Reductions in juvenile offending combined with common-sense policy changes have led to large reductions in the number and percentages of teenagers in large state facilities and generally in confinement. These reduced expenditures on facilities ought to lead to real justice reinvestment in programs that can prevent offending, such as drug and alcohol counseling and mentorship programs. For teenagers with mental health concerns, a comprehensive approach, such as multisystemic therapy which addresses the many factors that can impact a teenager’s offending, is an effective intervention that supports teenagers and their families.
Confinement should be used sparingly and briefly, and only as a last resort. For serious offenders, a successful program should be intensive and address teenaged aggression, focusing on rehabilitation to keep them in confinement only as long as they are a threat to public safety.
Most importantly, states should not over-rely on confinement as the way to address teenaged misbehaviors but instead invest in alternatives, utilizing confinement in limited circumstances and for short periods. Research has consistently shown that juvenile facilities are not merely expensive and counterproductive to reducing offending behavior, but outright dangerous for teenagers. Despite reductions in juvenile commitments, there is much more to be done.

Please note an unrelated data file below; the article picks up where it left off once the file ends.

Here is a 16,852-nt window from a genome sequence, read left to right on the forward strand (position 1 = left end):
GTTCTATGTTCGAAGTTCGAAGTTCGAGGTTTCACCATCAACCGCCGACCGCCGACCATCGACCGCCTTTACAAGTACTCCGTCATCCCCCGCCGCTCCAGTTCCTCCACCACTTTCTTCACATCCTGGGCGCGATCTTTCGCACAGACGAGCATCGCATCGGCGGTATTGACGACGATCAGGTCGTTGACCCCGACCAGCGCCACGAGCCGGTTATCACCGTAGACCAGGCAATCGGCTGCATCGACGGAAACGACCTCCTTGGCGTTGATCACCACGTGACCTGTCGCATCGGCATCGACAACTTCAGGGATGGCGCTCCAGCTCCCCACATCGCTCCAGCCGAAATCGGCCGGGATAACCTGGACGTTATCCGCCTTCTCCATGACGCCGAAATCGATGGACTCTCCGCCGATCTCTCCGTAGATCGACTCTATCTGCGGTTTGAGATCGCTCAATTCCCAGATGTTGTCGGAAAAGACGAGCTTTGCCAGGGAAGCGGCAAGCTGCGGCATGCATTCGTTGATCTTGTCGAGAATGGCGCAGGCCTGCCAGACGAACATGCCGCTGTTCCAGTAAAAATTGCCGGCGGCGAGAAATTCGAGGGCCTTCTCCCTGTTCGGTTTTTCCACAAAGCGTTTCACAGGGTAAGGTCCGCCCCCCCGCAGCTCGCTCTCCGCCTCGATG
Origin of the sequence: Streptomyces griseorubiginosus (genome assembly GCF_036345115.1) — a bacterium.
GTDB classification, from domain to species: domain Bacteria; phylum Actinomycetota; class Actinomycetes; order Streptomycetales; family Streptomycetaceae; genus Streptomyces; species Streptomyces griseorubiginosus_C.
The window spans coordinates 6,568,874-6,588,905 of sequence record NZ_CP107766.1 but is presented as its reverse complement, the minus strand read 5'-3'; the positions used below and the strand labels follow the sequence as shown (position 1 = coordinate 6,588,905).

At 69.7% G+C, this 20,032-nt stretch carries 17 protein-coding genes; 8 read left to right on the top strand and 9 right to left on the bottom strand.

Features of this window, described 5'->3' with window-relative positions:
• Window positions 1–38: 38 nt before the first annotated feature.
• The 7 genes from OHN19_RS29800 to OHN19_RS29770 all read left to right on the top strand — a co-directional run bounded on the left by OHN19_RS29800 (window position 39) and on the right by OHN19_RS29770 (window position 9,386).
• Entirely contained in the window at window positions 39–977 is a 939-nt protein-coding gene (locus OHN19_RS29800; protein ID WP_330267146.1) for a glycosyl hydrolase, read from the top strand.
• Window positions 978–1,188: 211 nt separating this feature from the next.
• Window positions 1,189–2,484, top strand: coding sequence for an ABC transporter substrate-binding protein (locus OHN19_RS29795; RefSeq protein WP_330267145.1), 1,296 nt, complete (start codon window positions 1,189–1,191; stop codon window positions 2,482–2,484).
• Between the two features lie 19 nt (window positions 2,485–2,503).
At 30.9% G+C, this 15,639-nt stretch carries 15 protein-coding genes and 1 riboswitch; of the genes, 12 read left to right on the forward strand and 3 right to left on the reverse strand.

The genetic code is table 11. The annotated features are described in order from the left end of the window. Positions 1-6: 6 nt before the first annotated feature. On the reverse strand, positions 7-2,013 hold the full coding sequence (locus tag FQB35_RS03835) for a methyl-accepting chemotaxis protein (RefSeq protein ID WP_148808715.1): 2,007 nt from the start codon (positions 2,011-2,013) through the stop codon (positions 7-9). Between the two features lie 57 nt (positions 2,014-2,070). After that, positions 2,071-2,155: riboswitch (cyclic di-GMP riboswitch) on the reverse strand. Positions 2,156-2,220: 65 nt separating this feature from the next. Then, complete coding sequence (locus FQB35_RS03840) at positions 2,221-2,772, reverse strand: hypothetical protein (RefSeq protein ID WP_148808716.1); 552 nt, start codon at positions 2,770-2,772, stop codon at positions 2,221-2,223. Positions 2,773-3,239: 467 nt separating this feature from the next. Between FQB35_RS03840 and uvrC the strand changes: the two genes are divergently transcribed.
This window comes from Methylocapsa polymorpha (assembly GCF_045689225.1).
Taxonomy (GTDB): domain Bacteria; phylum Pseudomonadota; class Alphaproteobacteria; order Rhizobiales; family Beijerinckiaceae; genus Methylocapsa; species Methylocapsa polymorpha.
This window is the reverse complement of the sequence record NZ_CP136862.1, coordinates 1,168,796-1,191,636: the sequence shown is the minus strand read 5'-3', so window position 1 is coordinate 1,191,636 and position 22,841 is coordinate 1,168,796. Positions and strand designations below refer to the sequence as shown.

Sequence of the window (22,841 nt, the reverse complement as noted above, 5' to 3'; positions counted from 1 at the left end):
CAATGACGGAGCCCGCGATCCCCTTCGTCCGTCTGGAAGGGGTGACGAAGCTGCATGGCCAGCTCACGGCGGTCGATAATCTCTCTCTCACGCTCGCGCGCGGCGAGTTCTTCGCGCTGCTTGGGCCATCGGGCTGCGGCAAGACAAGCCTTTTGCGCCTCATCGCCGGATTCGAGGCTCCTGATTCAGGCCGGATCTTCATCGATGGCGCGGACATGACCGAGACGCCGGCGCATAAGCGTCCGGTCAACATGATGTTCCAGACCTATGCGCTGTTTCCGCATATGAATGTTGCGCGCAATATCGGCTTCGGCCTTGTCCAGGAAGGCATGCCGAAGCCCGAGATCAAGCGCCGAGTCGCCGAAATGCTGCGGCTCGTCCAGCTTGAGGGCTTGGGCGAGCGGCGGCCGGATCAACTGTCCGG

Figure 4. Number of Juvenile Offenders by Size of Facility, 1997-2013
Figure 5. Percent of Juvenile Offenders by Size of Facility, 1997-2013
Footnotes [ + ]
|1.||↑||The Office of Juvenile Justice and Delinquency Prevention compiles data on juveniles in residential facilities using a one-day count, generally taken in late October. The nationwide count is available annually whereas some components of that overall count, including state-by-state counts, are only available on a biannual basis. Citation for most figures and tables in this paper: Sickmund, M., Sladky, T.J., Kang, W., and Puzzanchera, C. (2015) “Easy Access to the Census of Juveniles in Residential Placement.”|
|2.||↑||Lauritsen, J. L. (2005). Racial and ethnic difference in juvenile offending. In Hawkins, D. F. & Kempf-Leonard, K. (Eds.), Our children, their children: Confronting racial and ethnic differences in American juvenile justice (pp. 83- 104). Chicago: University of Chicago Press.|
|3.||↑||Data on juvenile facilities is available via biannual reports on residential facilities, the most recent of which is Hockenberry, S., Sickmund, M., & Sladky, A. (2015). Juvenile Residential Facility Census, 2012: Selected Findings.|